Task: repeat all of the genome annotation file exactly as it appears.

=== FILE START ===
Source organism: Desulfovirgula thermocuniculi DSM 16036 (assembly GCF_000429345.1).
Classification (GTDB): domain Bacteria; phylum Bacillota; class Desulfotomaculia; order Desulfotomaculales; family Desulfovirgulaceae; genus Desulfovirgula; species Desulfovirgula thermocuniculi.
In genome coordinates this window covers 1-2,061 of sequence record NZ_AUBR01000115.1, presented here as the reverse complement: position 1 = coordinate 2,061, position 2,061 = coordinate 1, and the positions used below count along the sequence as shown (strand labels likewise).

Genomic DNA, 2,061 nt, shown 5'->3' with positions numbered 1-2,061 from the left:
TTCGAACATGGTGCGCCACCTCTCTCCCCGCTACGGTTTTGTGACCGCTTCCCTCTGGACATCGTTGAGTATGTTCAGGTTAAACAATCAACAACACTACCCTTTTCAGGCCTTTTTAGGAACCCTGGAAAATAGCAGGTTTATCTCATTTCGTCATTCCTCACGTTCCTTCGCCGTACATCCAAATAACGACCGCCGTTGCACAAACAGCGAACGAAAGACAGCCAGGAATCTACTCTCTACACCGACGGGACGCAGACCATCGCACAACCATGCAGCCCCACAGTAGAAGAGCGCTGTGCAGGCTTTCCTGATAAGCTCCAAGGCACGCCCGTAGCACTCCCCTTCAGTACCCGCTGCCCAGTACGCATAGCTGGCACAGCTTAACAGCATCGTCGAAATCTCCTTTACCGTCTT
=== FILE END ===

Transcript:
Source organism: Desulfovirgula thermocuniculi DSM 16036 (assembly GCF_000429345.1).
Classification (GTDB): domain Bacteria; phylum Bacillota; class Desulfotomaculia; order Desulfotomaculales; family Desulfovirgulaceae; genus Desulfovirgula; species Desulfovirgula thermocuniculi.
In genome coordinates this window covers 1-2,061 of sequence record NZ_AUBR01000115.1, presented here as the reverse complement: position 1 = coordinate 2,061, position 2,061 = coordinate 1, and the positions used below count along the sequence as shown (strand labels likewise).

Genomic DNA, 2,061 nt, shown 5'->3' with positions numbered 1-2,061 from the left:
TTCGAACATGGTGCGCCACCTCTCTCCCCGCTACGGTTTTGTGACCGCTTCCCTCTGGACATCGTTGAGTATGTTCAGGTTAAACAATCAACAACACTACCCTTTTCAGGCCTTTTTAGGAACCCTGGAAAATAGCAGGTTTATCTCATTTCGTCATTCCTCACGTTCCTTCGCCGTACATCCAAATAACGACCGCCGTTGCACAAACAGCGAACGAAAGACAGCCAGGAATCTACTCTCTACACCGACGGGACGCAGACCATCGCACAACCATGCAGCCCCACAGTAGAAGAGCGCTGTGCAGGCTTTCCTGATAAGCTCCAAGGCACGCCCGTAGCACTCCCCTTCAGTACCCGCTGCCCAGTACGCATAGCTGGCACAGCTTAACAGCATCGTCGAAATCTCCTTTACCGTCTT